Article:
July 20 (Bloomberg) -- A U.S. court ruling against Argentina in a decade-old legal battle over its defaulted debt could have “detrimental consequences” for global financial stability, said Christine Lagarde, managing director of the International Monetary Fund.
Lagarde said in Moscow today that she’ll recommend that the IMF’s board ask the U.S. Supreme Court to review a lower court ruling ordering Argentina to pay investors who refused to exchange bonds after its 2001 default on $95 billion of debt.
The friend-of-the-court brief to the high court wouldn’t be aimed at helping Argentina, whom the IMF censured in February for providing inaccurate inflation data, Lagarde said after a meeting of Group of 20 finance chiefs in the Russian capital. It would rather serve to warn of how the ruling could bolster the power of minority bondholders in future debt restructurings, she said.
“We’re not supporting one party against the other,” Lagarde said. “We’re simply alerting the court to the detrimental consequence that the finding would have on our ability to discharge our mandate, which is intended to maintain financial stability in the world.”
Argentina, a G-20 member, claims that a federal appeals court in New York was wrong when it ruled in October that investors in restructured Argentine debt can’t be paid unless holders of the nation’s defaulted bonds, led by billionaire Paul Singer’s Elliott Management Corp. and its NML Capital Ltd. unit, are also paid. Last month it asked the U.S. Supreme Court to review lower court rulings.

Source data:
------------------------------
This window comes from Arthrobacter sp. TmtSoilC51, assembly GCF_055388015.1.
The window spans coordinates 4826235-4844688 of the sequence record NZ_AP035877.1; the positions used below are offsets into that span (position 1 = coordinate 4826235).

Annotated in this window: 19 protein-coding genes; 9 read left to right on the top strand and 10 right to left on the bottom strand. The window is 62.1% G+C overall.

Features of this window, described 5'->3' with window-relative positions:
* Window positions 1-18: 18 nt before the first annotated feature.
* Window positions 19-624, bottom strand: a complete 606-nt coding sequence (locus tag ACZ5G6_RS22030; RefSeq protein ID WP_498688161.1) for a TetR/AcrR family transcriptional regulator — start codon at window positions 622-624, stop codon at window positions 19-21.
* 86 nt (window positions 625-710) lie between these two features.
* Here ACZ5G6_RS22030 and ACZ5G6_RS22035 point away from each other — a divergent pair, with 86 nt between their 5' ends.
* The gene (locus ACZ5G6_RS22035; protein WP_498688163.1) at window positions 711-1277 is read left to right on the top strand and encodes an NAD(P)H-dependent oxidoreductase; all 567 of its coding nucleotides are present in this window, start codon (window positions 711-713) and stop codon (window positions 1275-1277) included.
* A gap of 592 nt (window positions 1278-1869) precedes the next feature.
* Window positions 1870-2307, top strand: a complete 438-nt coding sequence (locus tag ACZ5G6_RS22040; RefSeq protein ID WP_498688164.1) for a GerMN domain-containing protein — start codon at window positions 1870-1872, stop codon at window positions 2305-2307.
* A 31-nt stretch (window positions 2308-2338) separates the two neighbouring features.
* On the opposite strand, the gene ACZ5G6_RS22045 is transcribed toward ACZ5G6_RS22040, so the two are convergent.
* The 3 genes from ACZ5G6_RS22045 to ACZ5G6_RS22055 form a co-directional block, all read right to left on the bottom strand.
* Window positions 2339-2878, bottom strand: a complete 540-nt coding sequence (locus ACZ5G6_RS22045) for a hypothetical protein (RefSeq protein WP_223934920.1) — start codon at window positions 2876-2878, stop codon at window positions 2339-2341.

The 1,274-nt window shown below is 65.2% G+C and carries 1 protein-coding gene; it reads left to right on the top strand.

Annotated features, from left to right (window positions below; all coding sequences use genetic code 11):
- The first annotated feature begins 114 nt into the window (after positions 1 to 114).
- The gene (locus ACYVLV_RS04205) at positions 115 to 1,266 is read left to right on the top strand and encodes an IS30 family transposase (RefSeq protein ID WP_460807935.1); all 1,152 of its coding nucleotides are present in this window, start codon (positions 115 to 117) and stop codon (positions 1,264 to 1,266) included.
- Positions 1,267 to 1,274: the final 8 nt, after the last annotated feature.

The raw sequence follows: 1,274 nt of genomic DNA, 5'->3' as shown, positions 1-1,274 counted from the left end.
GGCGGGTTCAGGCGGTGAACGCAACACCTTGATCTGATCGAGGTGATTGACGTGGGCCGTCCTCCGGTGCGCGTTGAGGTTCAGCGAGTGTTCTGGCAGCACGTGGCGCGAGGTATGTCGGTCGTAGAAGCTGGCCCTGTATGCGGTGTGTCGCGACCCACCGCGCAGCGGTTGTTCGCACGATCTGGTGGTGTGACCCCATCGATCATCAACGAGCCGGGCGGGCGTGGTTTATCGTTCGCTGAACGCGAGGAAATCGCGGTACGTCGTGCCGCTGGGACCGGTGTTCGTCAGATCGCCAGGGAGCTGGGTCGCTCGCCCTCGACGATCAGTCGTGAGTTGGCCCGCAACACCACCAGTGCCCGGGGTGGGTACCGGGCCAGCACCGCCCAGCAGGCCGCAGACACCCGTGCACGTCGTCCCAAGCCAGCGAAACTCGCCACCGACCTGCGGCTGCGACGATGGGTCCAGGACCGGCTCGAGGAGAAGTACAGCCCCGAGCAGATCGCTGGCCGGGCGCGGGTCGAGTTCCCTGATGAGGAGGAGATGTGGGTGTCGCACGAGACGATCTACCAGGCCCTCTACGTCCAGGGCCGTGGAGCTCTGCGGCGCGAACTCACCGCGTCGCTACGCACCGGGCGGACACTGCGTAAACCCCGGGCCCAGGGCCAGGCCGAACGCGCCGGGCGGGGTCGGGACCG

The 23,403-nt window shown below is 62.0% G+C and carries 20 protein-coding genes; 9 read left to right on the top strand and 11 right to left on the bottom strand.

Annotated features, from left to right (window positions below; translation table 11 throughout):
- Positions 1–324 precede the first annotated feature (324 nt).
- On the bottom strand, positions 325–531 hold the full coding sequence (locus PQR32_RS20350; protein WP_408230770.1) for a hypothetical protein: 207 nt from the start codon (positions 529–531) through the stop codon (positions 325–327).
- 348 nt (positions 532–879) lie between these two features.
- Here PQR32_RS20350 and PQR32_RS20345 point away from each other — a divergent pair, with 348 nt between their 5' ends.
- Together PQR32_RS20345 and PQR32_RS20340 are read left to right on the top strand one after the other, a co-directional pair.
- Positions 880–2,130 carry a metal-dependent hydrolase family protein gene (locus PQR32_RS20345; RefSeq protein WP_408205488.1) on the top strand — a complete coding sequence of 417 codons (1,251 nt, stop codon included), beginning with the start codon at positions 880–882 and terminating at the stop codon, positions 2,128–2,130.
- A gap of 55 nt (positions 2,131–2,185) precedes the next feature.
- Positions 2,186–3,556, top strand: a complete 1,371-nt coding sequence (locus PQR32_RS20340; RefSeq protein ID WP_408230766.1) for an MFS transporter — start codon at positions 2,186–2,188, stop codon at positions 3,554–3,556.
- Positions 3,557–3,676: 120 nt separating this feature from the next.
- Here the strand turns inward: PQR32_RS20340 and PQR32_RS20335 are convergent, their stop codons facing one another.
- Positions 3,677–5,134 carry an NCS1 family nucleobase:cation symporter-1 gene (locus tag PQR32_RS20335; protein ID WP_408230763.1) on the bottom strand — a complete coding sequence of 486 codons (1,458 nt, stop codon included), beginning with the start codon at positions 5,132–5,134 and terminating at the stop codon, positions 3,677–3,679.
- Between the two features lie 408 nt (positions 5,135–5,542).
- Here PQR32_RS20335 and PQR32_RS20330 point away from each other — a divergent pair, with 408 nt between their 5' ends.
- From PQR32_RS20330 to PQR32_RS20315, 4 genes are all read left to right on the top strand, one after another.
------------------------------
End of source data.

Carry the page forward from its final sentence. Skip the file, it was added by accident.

Lagarde declined to discuss details of the Argentine case, which she described as complex, except to say that it’s in the interest of creditors as a group to reach agreement with debtors in a manner that ensures debt sustainability and fairness among creditors.
“Our concern is that the lower court’s decision would undermine the ability of the debtors and creditors to reach an agreement,” she said. “In that respect it could be a threat to financial stability.”
Argentina’s Economy Minister Hernan Lorenzino declined to comment yesterday on media reports about the IMF’s intention to file the brief, saying the government would wait to respond until the IMF’s board reaches a decision.
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